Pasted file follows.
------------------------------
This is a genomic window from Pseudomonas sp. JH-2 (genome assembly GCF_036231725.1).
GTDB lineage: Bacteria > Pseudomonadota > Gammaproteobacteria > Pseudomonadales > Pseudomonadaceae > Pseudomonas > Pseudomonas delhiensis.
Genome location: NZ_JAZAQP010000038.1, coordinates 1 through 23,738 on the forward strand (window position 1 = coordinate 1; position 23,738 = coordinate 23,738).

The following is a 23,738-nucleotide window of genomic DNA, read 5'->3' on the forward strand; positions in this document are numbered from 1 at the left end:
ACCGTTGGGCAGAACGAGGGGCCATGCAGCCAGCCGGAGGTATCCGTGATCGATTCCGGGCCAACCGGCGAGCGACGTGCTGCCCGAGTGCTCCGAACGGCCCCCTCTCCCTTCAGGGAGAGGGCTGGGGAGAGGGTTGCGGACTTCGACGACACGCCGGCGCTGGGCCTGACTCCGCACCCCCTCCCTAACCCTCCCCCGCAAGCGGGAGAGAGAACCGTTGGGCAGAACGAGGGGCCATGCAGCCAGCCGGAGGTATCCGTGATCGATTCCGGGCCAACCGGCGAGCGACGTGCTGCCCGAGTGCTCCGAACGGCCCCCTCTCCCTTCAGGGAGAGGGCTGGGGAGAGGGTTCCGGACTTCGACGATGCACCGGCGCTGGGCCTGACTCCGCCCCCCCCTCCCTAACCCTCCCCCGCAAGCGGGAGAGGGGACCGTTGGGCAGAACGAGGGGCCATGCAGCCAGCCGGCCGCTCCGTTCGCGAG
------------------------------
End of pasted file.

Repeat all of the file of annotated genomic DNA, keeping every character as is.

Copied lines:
This is a genomic window from Pseudomonas sp. JH-2 (genome assembly GCF_036231725.1).
GTDB lineage: Bacteria > Pseudomonadota > Gammaproteobacteria > Pseudomonadales > Pseudomonadaceae > Pseudomonas > Pseudomonas delhiensis.
Genome location: NZ_JAZAQP010000038.1, coordinates 1 through 23,738 on the forward strand (window position 1 = coordinate 1; position 23,738 = coordinate 23,738).

The following is a 23,738-nucleotide window of genomic DNA, read 5'->3' on the forward strand; positions in this document are numbered from 1 at the left end:
ACCGTTGGGCAGAACGAGGGGCCATGCAGCCAGCCGGAGGTATCCGTGATCGATTCCGGGCCAACCGGCGAGCGACGTGCTGCCCGAGTGCTCCGAACGGCCCCCTCTCCCTTCAGGGAGAGGGCTGGGGAGAGGGTTGCGGACTTCGACGACACGCCGGCGCTGGGCCTGACTCCGCACCCCCTCCCTAACCCTCCCCCGCAAGCGGGAGAGAGAACCGTTGGGCAGAACGAGGGGCCATGCAGCCAGCCGGAGGTATCCGTGATCGATTCCGGGCCAACCGGCGAGCGACGTGCTGCCCGAGTGCTCCGAACGGCCCCCTCTCCCTTCAGGGAGAGGGCTGGGGAGAGGGTTCCGGACTTCGACGATGCACCGGCGCTGGGCCTGACTCCGCCCCCCCCTCCCTAACCCTCCCCCGCAAGCGGGAGAGGGGACCGTTGGGCAGAACGAGGGGCCATGCAGCCAGCCGGCCGCTCCGTTCGCGAG